US Hospitals Have a Waste Problem
Hospital supplies should be treated as assets, not disposables
US healthcare facilities are struggling with very basic problems in its supply rooms: Products are expiring on the shelves, recalled products are not identified and removed, unrealistic par levels cause over-buying – and the means of solving these problems is usually time-consuming, labor-intensive manual audits, an approach that is inherently inaccurate. Patient safety is in jeopardy and hospital finances are in bad shape.
At the same time, single-use devices are abundant in labs and operating rooms across hospital service lines, creating massive amounts of waste, unnecessarily increasing costs, and causing thousands of pounds of carbon emissions.
US hospitals have a waste problem.
In the OR alone, US hospitals “throw away at least $15 million a year in unused surgical supplies that could otherwise be salvaged and used to ease critical shortage and improve surgical care”, Medline writes in its recent Supply Chain Optimization journal. US hospitals in 2021 saved more than $400M by using reprocessed single-use devices, - but could reduce costs by almost $2.5B annually if all hospitals used reprocessed devices at the rate of the top 10% performing hospitals. This means that US healthcare is only leveraging 17% of the potential cost savings that can be achieved through single-use device reprocessing. US healthcare every year leave more than $2B in savings on the table.
Given the poor financial state of most US hospitals and the threat that it presents to the quality of care, these numbers seem, at best, irresponsible.
Single-use device reprocessing and reducing waste in hospital supply rooms both represent waste reduction solutions that have immediate and substantial impact. And they both address the same problem: Hospitals treat their products as disposables rather than as assets – they prefer to throw away rather than reusing, and they let expired and recalled products sit on their shelves.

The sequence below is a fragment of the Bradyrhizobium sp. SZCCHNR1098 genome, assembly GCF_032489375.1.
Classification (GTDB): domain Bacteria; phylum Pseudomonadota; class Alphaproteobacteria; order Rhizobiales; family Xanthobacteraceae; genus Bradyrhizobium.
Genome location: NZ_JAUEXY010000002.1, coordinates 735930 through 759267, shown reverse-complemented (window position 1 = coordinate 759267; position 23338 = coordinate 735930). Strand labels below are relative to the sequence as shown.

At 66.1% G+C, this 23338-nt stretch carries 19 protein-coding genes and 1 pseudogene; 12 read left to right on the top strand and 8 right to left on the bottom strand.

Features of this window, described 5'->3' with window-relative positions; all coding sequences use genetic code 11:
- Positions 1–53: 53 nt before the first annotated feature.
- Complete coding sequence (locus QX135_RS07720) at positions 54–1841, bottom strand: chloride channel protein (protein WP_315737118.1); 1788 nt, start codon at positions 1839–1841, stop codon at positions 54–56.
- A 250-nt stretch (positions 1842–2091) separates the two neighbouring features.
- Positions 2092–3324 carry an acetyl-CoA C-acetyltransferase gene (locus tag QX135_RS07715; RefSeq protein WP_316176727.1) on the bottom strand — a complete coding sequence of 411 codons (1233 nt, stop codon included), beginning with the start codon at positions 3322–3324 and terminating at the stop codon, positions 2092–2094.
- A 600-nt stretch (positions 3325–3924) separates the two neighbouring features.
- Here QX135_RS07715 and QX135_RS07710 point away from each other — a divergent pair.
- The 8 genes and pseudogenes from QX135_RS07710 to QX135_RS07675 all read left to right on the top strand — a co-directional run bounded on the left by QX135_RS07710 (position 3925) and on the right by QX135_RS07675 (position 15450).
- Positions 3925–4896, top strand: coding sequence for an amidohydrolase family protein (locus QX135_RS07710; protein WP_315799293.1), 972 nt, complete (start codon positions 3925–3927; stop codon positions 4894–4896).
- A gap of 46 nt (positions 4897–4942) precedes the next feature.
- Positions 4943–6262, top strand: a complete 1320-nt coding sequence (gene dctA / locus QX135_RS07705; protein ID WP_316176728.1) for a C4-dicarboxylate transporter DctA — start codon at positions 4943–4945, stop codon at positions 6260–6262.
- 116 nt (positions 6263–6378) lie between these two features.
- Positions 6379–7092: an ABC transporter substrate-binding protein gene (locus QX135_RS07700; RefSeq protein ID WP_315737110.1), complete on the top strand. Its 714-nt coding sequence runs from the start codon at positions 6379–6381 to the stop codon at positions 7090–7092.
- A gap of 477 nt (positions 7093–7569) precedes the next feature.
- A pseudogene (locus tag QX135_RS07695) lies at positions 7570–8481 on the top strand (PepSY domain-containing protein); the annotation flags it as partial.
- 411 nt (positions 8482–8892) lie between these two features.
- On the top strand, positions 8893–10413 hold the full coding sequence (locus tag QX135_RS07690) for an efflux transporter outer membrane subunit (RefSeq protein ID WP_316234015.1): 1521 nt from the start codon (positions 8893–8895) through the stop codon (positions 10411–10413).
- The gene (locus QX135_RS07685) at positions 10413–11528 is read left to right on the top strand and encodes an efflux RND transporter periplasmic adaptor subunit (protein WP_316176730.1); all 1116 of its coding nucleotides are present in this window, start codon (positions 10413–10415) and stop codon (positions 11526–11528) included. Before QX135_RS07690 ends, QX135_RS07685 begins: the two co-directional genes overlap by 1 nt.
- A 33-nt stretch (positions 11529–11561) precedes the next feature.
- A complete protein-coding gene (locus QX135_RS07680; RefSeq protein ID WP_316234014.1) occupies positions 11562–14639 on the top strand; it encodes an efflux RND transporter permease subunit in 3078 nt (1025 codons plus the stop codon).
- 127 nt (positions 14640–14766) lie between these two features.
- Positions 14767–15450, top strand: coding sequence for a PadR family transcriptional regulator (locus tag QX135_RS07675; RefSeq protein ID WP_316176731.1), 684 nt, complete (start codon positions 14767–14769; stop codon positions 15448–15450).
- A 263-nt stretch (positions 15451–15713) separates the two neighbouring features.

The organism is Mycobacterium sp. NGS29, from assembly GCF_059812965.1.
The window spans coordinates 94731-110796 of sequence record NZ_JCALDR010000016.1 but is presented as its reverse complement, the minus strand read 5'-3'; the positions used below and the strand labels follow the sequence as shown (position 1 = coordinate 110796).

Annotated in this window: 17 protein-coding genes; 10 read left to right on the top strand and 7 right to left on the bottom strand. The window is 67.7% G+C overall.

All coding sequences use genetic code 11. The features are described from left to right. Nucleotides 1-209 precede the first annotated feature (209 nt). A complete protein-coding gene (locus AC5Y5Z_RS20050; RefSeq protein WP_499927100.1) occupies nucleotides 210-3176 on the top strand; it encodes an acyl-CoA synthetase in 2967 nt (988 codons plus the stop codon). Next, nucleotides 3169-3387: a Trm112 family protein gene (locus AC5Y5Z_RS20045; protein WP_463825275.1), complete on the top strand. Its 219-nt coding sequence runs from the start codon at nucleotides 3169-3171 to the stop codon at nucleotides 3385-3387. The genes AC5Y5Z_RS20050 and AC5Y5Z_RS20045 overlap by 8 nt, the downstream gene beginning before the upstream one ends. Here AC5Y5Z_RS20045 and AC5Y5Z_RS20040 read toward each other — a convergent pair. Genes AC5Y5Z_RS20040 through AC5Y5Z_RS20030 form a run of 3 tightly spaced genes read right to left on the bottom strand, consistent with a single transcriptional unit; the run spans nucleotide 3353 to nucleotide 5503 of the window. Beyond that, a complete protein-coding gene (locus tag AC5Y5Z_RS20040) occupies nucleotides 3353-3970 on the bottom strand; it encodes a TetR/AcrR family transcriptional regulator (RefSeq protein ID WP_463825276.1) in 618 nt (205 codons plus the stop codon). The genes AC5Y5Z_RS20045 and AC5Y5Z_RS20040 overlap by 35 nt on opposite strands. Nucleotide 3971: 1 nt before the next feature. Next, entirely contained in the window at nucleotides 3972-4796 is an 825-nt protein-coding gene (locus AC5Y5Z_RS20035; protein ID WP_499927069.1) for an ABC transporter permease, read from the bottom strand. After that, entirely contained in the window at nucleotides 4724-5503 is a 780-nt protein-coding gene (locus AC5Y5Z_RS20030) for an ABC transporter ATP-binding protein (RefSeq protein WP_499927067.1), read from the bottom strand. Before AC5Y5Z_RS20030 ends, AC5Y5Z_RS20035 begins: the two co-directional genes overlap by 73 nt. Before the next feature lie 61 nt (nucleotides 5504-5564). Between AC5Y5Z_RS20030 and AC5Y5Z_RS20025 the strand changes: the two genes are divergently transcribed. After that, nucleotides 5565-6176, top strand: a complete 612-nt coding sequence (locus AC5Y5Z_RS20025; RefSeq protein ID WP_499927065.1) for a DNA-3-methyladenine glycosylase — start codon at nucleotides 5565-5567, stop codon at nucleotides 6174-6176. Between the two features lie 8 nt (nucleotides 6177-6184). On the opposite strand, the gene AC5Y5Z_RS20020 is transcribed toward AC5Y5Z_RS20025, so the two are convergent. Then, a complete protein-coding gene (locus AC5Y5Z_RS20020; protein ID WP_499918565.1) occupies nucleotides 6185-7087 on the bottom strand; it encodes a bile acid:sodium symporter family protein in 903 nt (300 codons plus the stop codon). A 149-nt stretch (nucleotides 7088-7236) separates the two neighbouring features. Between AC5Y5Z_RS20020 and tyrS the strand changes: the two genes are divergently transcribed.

Single-use device reprocessing and reducing waste in hospital supply rooms both represent waste reduction solutions that have immediate and substantial impact.
The result is higher hospital costs than necessary, but the problem is not just about hospital finances. It is about access to quality care. When a hospital wastes money on expired devices and single-use devices, they lose the capacity to provide the best care possible to as many patents as possible.
“What is needed is a mind shift to think about healthcare supplies as assets rather than disposable items,” write Cassandra Thiel, PhD, Assistant Professor at New York University School of Medicine and Daniel J. Vukelich, Esq., President of the association, Medical Device Reprocessors in Managed Healthcare Executive. “To ensure the best outcomes possible for healthcare workers and patients, we must urgently identify ways to use medical supplies more efficiently. …the time has come for hospitals to reduce and reuse what they can to create necessary resiliency and capacity in the supply chain.”
SxanPro is a Grand Rapids start-up with a patented UDI-based technology for quickly scanning supplies and identifying devices in the supply room that are expired, recalled, or can be better utilized at other locations. The technology is utilized as an app on a smartphone, and unlike extensive inventory management systems does not need expensive and time-consuming integration with other hospital IT systems. The beauty of the solution is not its complexity, but its simplicity and immediate value.
SxanPro already works with several large hospital systems in the US to scan supply rooms and provide ongoing service to recover dollars and reduce patient risk, but every hospital should really pick up this technology, which easily pays for itself in a few months. Tens of thousands of items can be scanned per day and reviewed on an intuitive analytics platform that shows not only the item, but also vital product information, such as batch and lot numbers, expiration dates, and other significant data.
In initial scans of hospital supply rooms, as many as 2% of items are expired, and a significant number of these are recalled items that should be immediately removed and refunded by the manufacturer. Hundreds of thousands of dollars can be recovered in one initial scanning sequence.
Hundreds of thousands of dollars can be recovered in one initial scanning sequence.
Reprocessing single-use devices and reducing the number of unsafe, un-usable, or unwanted devices from supply rooms are both important parts of the waste solution in US healthcare. They are examples of device stewardship – a concept that should be getting more attention as hospitals struggle with financial hardship.